The lesson of 'WALL-E'

Our view: Complacency, wishful thinking won't save the planet

July 20, 2008

The creators of the children's movie WALL-E may have fudged the science at bit by overestimating the intelligence of machines - and, if anything, underestimating the human propensity for self-indulgence. But in its vision of a world threatened by catastrophe, the film reflects both the widespread anxiety over the challenge posed by pollution and climate change, and the tendency for wishful thinking about how to address it.

In the movie, the title character WALL-E (for Waste Allocation Load Lifter-Earth Class) is a robotic, mobile trash compactor who scurries amid piles of industrial detritus cleaning up the mess left behind by humans long ago. He is, alas, the last machine of his type, so his mission seems hopeless. Humans, meanwhile, have fled on a luxury yacht to deep space.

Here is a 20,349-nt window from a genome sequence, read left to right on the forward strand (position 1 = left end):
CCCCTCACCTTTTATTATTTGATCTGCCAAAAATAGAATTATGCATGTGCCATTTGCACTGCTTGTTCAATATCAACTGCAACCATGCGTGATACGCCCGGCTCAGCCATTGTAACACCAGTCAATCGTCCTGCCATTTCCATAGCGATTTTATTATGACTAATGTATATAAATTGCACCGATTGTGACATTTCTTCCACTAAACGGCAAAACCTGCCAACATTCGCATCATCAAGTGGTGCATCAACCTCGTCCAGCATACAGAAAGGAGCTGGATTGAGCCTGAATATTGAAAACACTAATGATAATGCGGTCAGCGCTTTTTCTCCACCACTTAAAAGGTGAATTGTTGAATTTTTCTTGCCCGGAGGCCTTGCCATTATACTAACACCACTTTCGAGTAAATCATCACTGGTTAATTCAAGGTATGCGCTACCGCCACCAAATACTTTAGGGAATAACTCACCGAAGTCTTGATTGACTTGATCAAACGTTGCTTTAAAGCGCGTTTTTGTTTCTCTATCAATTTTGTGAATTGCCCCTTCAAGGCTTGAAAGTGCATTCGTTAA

There's a bit of a love story, action-adventure tale, political satire and screwball comedy worked in as well. But the chief impression is one of humanity's dithering in epic overconsumption and waste while trusting its machines to save it. This, of course, is exactly the opposite of how the real world works, though in the movie only the robots seem to know it.

The message of WALL-E seems to be that it's crazy to think machines will clean up our messes or reverse our past misuse of the planet's resources. Still, one can take heart from the movie's pragmatic robots who accept the need for sacrifice, discipline and clarity of mind. That's our only hope for meeting this global challenge, and now even small children can understand why.

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